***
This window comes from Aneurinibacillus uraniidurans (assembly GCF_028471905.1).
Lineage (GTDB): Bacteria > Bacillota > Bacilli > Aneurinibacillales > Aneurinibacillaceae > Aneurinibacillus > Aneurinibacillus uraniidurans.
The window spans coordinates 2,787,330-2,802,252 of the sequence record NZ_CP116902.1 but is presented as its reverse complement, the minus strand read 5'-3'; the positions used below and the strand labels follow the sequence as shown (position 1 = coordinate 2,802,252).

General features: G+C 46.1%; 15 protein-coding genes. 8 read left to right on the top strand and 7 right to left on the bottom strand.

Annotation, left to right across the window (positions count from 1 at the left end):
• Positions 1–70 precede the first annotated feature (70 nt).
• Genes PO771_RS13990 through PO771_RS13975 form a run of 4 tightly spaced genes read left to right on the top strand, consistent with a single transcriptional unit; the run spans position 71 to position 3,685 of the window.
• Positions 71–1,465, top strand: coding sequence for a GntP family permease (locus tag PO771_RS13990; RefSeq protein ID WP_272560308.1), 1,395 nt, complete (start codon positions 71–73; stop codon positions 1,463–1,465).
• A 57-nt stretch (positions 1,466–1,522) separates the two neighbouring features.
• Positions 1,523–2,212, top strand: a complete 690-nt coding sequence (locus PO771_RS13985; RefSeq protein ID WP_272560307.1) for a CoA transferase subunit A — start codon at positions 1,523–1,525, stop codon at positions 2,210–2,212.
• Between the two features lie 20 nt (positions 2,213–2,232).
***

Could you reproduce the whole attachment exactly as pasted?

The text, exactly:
This window comes from Aneurinibacillus uraniidurans (assembly GCF_028471905.1).
Lineage (GTDB): Bacteria > Bacillota > Bacilli > Aneurinibacillales > Aneurinibacillaceae > Aneurinibacillus > Aneurinibacillus uraniidurans.
The window spans coordinates 2,787,330-2,802,252 of the sequence record NZ_CP116902.1 but is presented as its reverse complement, the minus strand read 5'-3'; the positions used below and the strand labels follow the sequence as shown (position 1 = coordinate 2,802,252).

General features: G+C 46.1%; 15 protein-coding genes. 8 read left to right on the top strand and 7 right to left on the bottom strand.

Annotation, left to right across the window (positions count from 1 at the left end):
• Positions 1–70 precede the first annotated feature (70 nt).
• Genes PO771_RS13990 through PO771_RS13975 form a run of 4 tightly spaced genes read left to right on the top strand, consistent with a single transcriptional unit; the run spans position 71 to position 3,685 of the window.
• Positions 71–1,465, top strand: coding sequence for a GntP family permease (locus tag PO771_RS13990; RefSeq protein ID WP_272560308.1), 1,395 nt, complete (start codon positions 71–73; stop codon positions 1,463–1,465).
• A 57-nt stretch (positions 1,466–1,522) separates the two neighbouring features.
• Positions 1,523–2,212, top strand: a complete 690-nt coding sequence (locus PO771_RS13985; RefSeq protein ID WP_272560307.1) for a CoA transferase subunit A — start codon at positions 1,523–1,525, stop codon at positions 2,210–2,212.
• Between the two features lie 20 nt (positions 2,213–2,232).